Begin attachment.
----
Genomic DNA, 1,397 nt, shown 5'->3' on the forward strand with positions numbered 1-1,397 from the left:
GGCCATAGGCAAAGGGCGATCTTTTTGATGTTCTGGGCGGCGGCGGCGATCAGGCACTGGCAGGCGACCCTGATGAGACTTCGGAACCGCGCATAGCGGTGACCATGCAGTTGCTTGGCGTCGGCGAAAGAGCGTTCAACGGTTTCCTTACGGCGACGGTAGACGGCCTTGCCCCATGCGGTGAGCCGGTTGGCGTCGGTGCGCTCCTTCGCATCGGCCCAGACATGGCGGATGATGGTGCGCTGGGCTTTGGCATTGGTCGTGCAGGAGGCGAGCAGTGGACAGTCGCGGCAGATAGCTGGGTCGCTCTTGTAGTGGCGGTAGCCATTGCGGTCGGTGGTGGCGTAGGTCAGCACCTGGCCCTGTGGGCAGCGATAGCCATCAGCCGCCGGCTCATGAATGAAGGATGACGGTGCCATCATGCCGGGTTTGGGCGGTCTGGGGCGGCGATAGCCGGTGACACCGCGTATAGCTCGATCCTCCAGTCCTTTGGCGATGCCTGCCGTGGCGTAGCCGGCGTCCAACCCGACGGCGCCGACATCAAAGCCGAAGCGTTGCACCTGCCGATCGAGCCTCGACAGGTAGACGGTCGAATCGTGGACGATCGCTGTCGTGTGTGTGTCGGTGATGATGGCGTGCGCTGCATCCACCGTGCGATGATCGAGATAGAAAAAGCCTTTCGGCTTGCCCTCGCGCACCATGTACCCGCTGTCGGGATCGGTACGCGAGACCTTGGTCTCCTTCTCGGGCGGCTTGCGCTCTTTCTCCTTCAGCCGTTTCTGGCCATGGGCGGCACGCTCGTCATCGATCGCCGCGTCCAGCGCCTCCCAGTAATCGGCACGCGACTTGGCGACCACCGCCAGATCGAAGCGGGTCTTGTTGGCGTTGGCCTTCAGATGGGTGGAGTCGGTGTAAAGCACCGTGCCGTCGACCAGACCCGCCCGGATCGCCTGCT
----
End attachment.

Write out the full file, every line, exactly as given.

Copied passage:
Genomic DNA, 1,397 nt, shown 5'->3' on the forward strand with positions numbered 1-1,397 from the left:
GGCCATAGGCAAAGGGCGATCTTTTTGATGTTCTGGGCGGCGGCGGCGATCAGGCACTGGCAGGCGACCCTGATGAGACTTCGGAACCGCGCATAGCGGTGACCATGCAGTTGCTTGGCGTCGGCGAAAGAGCGTTCAACGGTTTCCTTACGGCGACGGTAGACGGCCTTGCCCCATGCGGTGAGCCGGTTGGCGTCGGTGCGCTCCTTCGCATCGGCCCAGACATGGCGGATGATGGTGCGCTGGGCTTTGGCATTGGTCGTGCAGGAGGCGAGCAGTGGACAGTCGCGGCAGATAGCTGGGTCGCTCTTGTAGTGGCGGTAGCCATTGCGGTCGGTGGTGGCGTAGGTCAGCACCTGGCCCTGTGGGCAGCGATAGCCATCAGCCGCCGGCTCATGAATGAAGGATGACGGTGCCATCATGCCGGGTTTGGGCGGTCTGGGGCGGCGATAGCCGGTGACACCGCGTATAGCTCGATCCTCCAGTCCTTTGGCGATGCCTGCCGTGGCGTAGCCGGCGTCCAACCCGACGGCGCCGACATCAAAGCCGAAGCGTTGCACCTGCCGATCGAGCCTCGACAGGTAGACGGTCGAATCGTGGACGATCGCTGTCGTGTGTGTGTCGGTGATGATGGCGTGCGCTGCATCCACCGTGCGATGATCGAGATAGAAAAAGCCTTTCGGCTTGCCCTCGCGCACCATGTACCCGCTGTCGGGATCGGTACGCGAGACCTTGGTCTCCTTCTCGGGCGGCTTGCGCTCTTTCTCCTTCAGCCGTTTCTGGCCATGGGCGGCACGCTCGTCATCGATCGCCGCGTCCAGCGCCTCCCAGTAATCGGCACGCGACTTGGCGACCACCGCCAGATCGAAGCGGGTCTTGTTGGCGTTGGCCTTCAGATGGGTGGAGTCGGTGTAAAGCACCGTGCCGTCGACCAGACCCGCCCGGATCGCCTGCT